Communication and Collaboration
The twin engines of Singularity Systems' success
The technology department is split into teams depending on their projects. Chief Technology Officer, Tianhao Wu, oversees these teams by reviewing their progress every day. He also discusses task schedules and difficulties, brainstorms ideas, and sets the deadlines/standards for each team’s projects. “We have very clear project delivery targets, like: what’s the time frame, what’s the performance we need to achieve, what’s the data, what’s the schema?” said Wu.
To reach these delivery targets, the technology teams use a SPRINT development cycle. Each cycle is two weeks long and consists of planning, developing, testing and reviewing new features. This model allows teams to be flexible in what they prioritize working on while staying on track towards a long-term end point.
Past these parameters, the technology teams are given room to work and discuss things in any way they need. Since the main office in Princeton has everyone working in the same open space, communication between coworkers is readily accessible. If someone needs help from another person or an update from another team, they can easily seek it out themselves.
Exemplifying the need for both structured schedules and free communication is Head Engineer Xuyang Weng and the two projects he leads: first, development of the SinguTXT engine, and second, ensuring SOC-2 compliance. SinguTXT follows a straightforward SPRINT cycle, as Weng says it has a “clear schedule of what time we need to do what… [such as] in this iteration we’re going to finish these features in this timeframe.”
On the other hand, SOC-2 compliance requires work between the SinguTXT team and SinguIMG team, which is another engine under development. Weng has to coordinate these two teams, plus the CTO and business head. Because of the back-and-forth nature of this project, communication must be frequent and adaptable to everyone’s schedule, something that close teamwork and the open office enables.
There are times when all the teams come together. Every Wednesday, a morning seminar is held for all technology employees. Each seminar has a different person present their progress, setbacks, upcoming goals, and demonstrate their work before taking questions and comments. These meetings bring everyone up to speed regarding where their peers are and give the presenter a chance to hone their communication skills.
Aside from the technology department, there’s also the sales team. They are the ones attending events, meeting with prospects and generating interest. As a result, many travel around the country, talking to people firsthand or presenting at live conventions. They are managed by Chief Revenue Officer Scott Lee, who prefers to let his employees work without constant oversight. Lee “puts them in a position to succeed“ and trusts in their ability to independently secure deals with customers.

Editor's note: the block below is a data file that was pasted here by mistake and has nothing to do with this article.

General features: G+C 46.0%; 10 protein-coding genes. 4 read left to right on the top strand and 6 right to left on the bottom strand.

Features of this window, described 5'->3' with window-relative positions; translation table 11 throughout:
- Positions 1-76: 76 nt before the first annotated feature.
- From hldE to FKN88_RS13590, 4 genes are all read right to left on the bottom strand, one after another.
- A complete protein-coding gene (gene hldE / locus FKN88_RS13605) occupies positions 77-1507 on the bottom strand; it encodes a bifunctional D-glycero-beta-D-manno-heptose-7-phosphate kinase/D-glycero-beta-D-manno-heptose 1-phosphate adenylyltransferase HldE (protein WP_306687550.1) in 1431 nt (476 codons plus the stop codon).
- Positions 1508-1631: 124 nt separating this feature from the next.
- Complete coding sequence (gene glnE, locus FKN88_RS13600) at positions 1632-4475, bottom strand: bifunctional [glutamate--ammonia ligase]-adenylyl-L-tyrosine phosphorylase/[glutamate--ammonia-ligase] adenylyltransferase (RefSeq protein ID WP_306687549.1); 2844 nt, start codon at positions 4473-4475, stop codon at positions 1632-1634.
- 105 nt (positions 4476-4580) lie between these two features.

Lee does check in with employees every day, but it’s more like a collaboration, where he asks what’s going on and how he can help. The detailed reports come each Monday when the sales team regroups through Zoom to share progress made with prospective buyers and current negotiations.
One member of the sales team is Jim Weldy, the General Manager of the Business Development Group. To Weldy, working remotely requires a conscious effort to stay engaged and build relationships with coworkers, which is why the weekly meetings are so important. They build trust and camaraderie between employees who often do not get to see each other.
A great example of someone staying connected is Alexandra Casale, an intern who works in New York. Because of the distance between her and the office, almost all contact with other employees is virtual. But just because she communicates largely through zoom calls and slack does not mean she faces any obstacles in teamwork. “Although I work remotely, all of my bosses and coworkers have created a very welcoming and collaborative environment,” she said. “This motivates me to work harder, as I enjoy supporting my team and naturally want to put forth more effort. Also, I feel very encouraged to share my ideas which drives me to be innovative.”
Since sales and technology handle two different aspects of the company, they do not have much overlap. However, sales is responsible for relaying customer feedback to the technology team so they know how development should proceed to best fit the needs of their buyers. They also report any difficulties they and the customers experience in order to have those fixed. This is usually done through the Friday informational meetings that involve both sales and technology.
The reason why everyone at Singularity Systems works so well together goes back to the idea of a shared vision. The company’s goal, as stated by Wu, is to be the best at developing AI in our field. To Lee, the company has “an amazing culture that’s really collaborative, where we want to win but we want to win as a team.” His words perfectly sum up the philosophy at our core.